King Misuzulu’s coronation draws crowds in South Africa.

Photo of author

By Creative Media News

Before the historic crowning of the Zulu monarch, the main stadium in the South African coastal city of Durban was filled with celebratory songs, chants, and dance.

49-year-old King Misuzulu ka Zwelithini will be legally recognized as a monarch.

It will be the first Zulu coronation since South Africa’s transition to a democratic government in 1994.

The occurrence occurs days after the United States warned of the possibility of a terrorist assault in the country.

King misuzulu's coronation draws crowds in south africa.
King misuzulu's coronation draws crowds in south africa.

However, Police Minister Bheki Cele has stated that the threats will not affect the celebration at the Moses Mabhida Stadium, which will be attended by tens of thousands of people, including local and foreign leaders.

South Africa will experience several firsts at this event.

President Cyril Ramaphosa will formally recognize King Zwelithini as monarch, marking the first time a black president has participated in a Zulu coronation.

It will be the first coronation of a Zulu monarch since the country’s transition to democracy in 1994. It will also put an end to the bitter family strife that plagued his accession to the kingdom, which was a public embarrassment.

South africa
King misuzulu's coronation draws crowds in south africa.

The last coronation took place on a wet day in 1971 when King Goodwill Zwelithini ka Bhekusulu was crowned under the apartheid government.

The government governed the traditional leadership of South Africa then, as it does now. At the time, though, the white-minority leaders expected the young monarch to wear Western dress.

He wore a suit to the ceremony, with a leopard hide sash being the only homage to Zulu fashion.

Saturday’s celebration, in contrast, featured an elaborate display of Zulu culture, with both old and young participants wearing traditional regalia.

Misuzulu will become the ninth Zulu monarch once President Ramaphosa presents him with a certificate of honor.

Professor of African languages at the University of KwaZulu-Natal and Zulu culture expert Sihawukele Ngubane adds, “It’s a wonderful celebration, the beginning of a new era.”

King misuzulu's coronation draws crowds in south africa.
King misuzulu's coronation draws crowds in south africa.

“During apartheid, the government awarded the certificate to the king. This time, we anticipate our monarch to wear his customary attire, as we now reside in a democracy in which his Majesty is under no compulsion to wear British-inspired attire.”

The coronation is being televised live on national television, marking another first.

A fifth of South Africa’s population is Zulu, the country’s largest ethnic group, and the monarchy’s annual budget exceeds $3.6 million (£3.2 million).

South Africans have an aversion to royalty because eight monarchs are legally recognized by the government and are all paid by taxpayers.

Many criticize the ostensibly extravagant lifestyles of some traditional leaders, who drive luxury automobiles and own expansive houses.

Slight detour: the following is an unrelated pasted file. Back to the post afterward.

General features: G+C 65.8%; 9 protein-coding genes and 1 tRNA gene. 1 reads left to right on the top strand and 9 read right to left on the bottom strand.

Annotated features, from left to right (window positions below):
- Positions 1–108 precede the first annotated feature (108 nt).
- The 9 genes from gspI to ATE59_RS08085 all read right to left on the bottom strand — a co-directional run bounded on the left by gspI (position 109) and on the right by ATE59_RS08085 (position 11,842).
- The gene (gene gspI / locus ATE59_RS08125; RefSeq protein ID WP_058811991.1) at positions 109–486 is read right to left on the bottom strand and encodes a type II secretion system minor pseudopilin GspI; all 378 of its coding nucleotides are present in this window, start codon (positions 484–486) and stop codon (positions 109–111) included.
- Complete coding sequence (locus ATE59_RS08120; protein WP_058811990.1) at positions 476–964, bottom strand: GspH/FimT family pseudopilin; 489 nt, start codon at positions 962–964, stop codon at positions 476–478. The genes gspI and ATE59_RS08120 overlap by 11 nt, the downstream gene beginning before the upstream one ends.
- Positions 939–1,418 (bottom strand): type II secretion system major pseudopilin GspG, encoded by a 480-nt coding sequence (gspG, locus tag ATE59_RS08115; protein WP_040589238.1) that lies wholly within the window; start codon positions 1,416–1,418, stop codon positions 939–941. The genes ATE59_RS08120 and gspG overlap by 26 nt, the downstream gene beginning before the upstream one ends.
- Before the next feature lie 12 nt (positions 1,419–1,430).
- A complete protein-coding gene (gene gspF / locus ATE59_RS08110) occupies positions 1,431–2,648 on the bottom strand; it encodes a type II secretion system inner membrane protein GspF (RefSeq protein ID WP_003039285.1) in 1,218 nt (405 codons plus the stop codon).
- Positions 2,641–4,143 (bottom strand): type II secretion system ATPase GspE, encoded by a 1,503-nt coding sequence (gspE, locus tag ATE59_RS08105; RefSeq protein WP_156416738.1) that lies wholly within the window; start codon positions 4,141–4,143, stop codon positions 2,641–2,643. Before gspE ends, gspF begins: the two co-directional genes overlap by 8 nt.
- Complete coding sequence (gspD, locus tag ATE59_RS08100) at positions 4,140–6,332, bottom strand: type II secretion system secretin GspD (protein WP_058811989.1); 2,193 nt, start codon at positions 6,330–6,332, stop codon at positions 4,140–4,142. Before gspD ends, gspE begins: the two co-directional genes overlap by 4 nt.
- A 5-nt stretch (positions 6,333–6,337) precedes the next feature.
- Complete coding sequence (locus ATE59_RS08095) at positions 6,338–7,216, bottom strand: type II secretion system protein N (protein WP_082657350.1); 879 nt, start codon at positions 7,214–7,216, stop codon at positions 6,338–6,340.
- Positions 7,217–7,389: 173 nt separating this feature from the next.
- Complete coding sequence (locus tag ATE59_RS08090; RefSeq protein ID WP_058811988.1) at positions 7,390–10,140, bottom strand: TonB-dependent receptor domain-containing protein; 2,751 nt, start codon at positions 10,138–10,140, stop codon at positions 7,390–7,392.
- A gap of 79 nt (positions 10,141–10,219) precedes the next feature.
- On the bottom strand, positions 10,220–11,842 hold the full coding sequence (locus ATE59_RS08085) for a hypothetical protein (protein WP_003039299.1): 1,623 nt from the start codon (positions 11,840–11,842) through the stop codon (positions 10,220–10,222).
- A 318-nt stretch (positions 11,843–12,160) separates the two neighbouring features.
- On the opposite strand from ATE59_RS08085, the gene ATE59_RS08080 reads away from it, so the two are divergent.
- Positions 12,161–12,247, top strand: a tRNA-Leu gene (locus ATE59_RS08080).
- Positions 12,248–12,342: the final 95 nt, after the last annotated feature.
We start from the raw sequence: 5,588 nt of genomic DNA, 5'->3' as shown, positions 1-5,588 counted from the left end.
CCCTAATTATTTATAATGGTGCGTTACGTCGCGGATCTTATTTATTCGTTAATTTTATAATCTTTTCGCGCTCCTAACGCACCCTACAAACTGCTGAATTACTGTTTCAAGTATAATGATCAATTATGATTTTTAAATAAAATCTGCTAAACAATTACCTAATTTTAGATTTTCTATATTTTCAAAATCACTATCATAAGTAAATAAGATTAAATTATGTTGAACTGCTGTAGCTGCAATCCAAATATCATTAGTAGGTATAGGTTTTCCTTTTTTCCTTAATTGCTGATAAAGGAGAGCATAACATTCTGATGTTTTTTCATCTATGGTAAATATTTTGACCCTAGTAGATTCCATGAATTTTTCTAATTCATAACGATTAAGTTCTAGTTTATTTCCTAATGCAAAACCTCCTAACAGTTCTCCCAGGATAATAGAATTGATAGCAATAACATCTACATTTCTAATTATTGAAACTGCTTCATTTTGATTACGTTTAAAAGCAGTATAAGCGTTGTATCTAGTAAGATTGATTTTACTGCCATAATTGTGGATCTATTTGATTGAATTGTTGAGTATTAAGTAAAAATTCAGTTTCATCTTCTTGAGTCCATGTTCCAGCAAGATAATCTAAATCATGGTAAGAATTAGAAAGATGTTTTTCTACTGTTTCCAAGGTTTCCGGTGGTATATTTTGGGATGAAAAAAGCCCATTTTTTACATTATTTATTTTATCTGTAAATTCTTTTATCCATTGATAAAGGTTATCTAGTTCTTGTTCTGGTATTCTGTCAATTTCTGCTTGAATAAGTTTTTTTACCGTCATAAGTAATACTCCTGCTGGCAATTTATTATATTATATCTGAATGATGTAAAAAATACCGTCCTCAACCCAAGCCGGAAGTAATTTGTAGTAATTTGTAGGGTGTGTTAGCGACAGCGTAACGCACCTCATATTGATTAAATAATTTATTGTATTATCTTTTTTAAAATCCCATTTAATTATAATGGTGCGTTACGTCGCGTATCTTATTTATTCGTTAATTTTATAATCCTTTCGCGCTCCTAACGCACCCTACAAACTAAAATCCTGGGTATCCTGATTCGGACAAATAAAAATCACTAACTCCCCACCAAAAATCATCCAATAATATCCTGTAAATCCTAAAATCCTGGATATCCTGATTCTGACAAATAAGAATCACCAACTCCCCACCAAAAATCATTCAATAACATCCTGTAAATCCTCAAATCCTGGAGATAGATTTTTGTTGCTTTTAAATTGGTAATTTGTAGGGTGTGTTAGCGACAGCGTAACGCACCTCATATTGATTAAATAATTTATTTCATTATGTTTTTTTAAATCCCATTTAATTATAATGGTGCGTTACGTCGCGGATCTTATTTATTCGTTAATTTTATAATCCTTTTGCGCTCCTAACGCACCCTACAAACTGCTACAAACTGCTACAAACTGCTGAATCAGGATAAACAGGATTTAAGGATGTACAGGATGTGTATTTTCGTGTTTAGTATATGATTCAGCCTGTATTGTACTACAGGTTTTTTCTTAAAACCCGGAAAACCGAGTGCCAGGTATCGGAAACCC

A traditional coronation for King Misuzulu took place at KwaKhangelamankengane Palace in KwaZulu-Natal province two months before the state coronation, which was attended by thousands of people.

The Zulu royal household receives one of the largest budget allocations; however, according to KwaZulu-provincial Natal’s government, this money is not only spent on the family, but also employee pay, palace maintenance, and programs dealing with traditional rites and social cohesion.

Political parties on all sides of the divide have hailed the new monarch, including the controversial Economic Freedom Fighters led by Julius Malema. Ahead of the event, the Zulu Inkatha Freedom Party says it has resolved its differences with the ruling African National Congress (ANC).

Only the South African Communist Party appears dissatisfied; its members intend to protest the event to bring attention to the political situation in neighboring Eswatini, where the absolute monarch, King Mswati III, is witnessing the coronation of his nephew, King Misuzulu.

The media attention surrounding the succession dispute has brought King Misuzulu to the notice of the South African populace and, for some, endearing him.

When he botched his first speech, he became a trending topic on social media because young South Africans thought they could empathize with him and teased him in jest.

He survived several months after his father’s death and before his official succession was determined. It was an impassioned plea to the people of KwaZulu-Natal to stop the looting and rioting that erupted in July 2021 after the arrest of former president Jacob Zuma, a proud Zulu, for contempt of court.

It was the worst violence the country had seen since the end of apartheid, but as he attempted to read the speech in Zulu, he ended up reading it in English far more effortlessly.

Prof. Ngubane concludes that this demonstrates that although King Misuzulu just holds a ceremonial status, he is regarded by many as a moral authority.

“In Zulu, we say ‘Umlomo ongathethi manga,’ which means ‘The king’s word is the law.'”

And when he presided over the Reed Dance, a rite of passage for adolescent girls, he spoke out against gender violence in a country with one of the highest rates of rapes and sexual assaults in the world.

“Violence against women and children is a national humiliation. A lady deserves respect and protection. We must do better as guys, “he urged.

On the sidelines of those rehearsing for the coronation in Durban, a few young women explain the significance of the event to their generation.

One of them says, “We are delighted to attend to show him that we support him as king 100 percent.”

Leave a Comment

This site uses Akismet to reduce spam. Learn how your comment data is processed.

Skip to content